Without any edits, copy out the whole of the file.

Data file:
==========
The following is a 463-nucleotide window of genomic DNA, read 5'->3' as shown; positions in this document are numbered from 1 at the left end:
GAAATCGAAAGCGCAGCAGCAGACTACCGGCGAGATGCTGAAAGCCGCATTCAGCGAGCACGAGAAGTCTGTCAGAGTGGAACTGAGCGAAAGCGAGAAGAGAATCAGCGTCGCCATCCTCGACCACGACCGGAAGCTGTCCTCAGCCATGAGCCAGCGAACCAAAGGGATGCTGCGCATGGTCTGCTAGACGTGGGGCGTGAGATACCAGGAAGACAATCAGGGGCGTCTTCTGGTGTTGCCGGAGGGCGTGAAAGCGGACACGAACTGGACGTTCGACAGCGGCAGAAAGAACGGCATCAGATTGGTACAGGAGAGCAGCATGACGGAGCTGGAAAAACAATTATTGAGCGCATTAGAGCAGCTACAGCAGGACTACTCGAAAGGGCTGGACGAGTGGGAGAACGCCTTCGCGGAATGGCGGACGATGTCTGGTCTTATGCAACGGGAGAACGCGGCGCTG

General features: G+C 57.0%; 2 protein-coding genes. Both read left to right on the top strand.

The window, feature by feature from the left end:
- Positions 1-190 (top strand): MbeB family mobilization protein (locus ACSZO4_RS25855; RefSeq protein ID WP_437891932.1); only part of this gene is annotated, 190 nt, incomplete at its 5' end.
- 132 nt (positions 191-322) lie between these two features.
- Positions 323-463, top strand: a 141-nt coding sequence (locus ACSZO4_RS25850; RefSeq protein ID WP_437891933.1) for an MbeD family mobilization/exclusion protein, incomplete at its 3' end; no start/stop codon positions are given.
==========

The following is a 463-nucleotide window of genomic DNA, read 5'->3' as shown; positions in this document are numbered from 1 at the left end:
GAAATCGAAAGCGCAGCAGCAGACTACCGGCGAGATGCTGAAAGCCGCATTCAGCGAGCACGAGAAGTCTGTCAGAGTGGAACTGAGCGAAAGCGAGAAGAGAATCAGCGTCGCCATCCTCGACCACGACCGGAAGCTGTCCTCAGCCATGAGCCAGCGAACCAAAGGGATGCTGCGCATGGTCTGCTAGACGTGGGGCGTGAGATACCAGGAAGACAATCAGGGGCGTCTTCTGGTGTTGCCGGAGGGCGTGAAAGCGGACACGAACTGGACGTTCGACAGCGGCAGAAAGAACGGCATCAGATTGGTACAGGAGAGCAGCATGACGGAGCTGGAAAAACAATTATTGAGCGCATTAGAGCAGCTACAGCAGGACTACTCGAAAGGGCTGGACGAGTGGGAGAACGCCTTCGCGGAATGGCGGACGATGTCTGGTCTTATGCAACGGGAGAACGCGGCGCTG

General features: G+C 57.0%; 2 protein-coding genes. Both read left to right on the top strand.

The window, feature by feature from the left end:
- Positions 1-190 (top strand): MbeB family mobilization protein (locus ACSZO4_RS25855; RefSeq protein ID WP_437891932.1); only part of this gene is annotated, 190 nt, incomplete at its 5' end.
- 132 nt (positions 191-322) lie between these two features.
- Positions 323-463, top strand: a 141-nt coding sequence (locus ACSZO4_RS25850; RefSeq protein ID WP_437891933.1) for an MbeD family mobilization/exclusion protein, incomplete at its 3' end; no start/stop codon positions are given.